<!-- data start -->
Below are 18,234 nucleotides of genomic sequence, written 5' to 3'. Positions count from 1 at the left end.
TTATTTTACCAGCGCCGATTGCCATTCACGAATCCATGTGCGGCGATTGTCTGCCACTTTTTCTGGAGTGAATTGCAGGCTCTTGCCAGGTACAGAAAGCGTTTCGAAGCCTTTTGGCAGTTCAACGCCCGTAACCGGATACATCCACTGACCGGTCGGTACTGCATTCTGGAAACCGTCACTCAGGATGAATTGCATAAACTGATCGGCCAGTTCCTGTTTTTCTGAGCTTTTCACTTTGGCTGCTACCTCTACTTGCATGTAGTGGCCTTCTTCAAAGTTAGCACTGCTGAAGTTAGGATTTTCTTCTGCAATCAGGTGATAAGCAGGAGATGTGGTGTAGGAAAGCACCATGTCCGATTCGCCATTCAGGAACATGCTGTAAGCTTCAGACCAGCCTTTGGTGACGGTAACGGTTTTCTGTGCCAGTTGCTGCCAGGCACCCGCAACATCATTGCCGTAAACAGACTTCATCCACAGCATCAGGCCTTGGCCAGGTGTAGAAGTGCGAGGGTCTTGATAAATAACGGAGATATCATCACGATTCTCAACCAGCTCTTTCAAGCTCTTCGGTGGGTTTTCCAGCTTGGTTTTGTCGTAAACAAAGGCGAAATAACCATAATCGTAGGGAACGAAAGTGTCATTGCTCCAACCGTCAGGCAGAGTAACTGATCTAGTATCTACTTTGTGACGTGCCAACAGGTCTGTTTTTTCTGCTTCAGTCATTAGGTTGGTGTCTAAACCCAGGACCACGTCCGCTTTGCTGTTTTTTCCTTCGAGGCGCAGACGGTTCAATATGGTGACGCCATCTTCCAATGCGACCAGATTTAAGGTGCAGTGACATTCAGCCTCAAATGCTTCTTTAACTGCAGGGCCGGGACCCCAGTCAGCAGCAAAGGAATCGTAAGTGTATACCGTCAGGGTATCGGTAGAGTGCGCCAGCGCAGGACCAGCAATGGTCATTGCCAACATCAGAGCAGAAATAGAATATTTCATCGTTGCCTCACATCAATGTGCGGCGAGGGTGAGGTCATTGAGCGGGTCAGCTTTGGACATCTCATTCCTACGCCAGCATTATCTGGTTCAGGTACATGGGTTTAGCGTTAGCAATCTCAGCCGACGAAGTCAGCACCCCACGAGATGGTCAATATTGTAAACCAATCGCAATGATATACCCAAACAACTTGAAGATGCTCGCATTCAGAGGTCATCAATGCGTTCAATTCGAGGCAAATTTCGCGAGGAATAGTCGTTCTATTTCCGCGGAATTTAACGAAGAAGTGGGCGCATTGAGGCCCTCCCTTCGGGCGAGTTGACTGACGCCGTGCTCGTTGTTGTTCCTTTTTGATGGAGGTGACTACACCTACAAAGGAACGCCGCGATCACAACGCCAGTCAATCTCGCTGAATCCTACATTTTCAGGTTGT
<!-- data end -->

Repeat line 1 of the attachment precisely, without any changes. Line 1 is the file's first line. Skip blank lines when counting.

Below are 18,234 nucleotides of genomic sequence, written 5' to 3'. Positions count from 1 at the left end.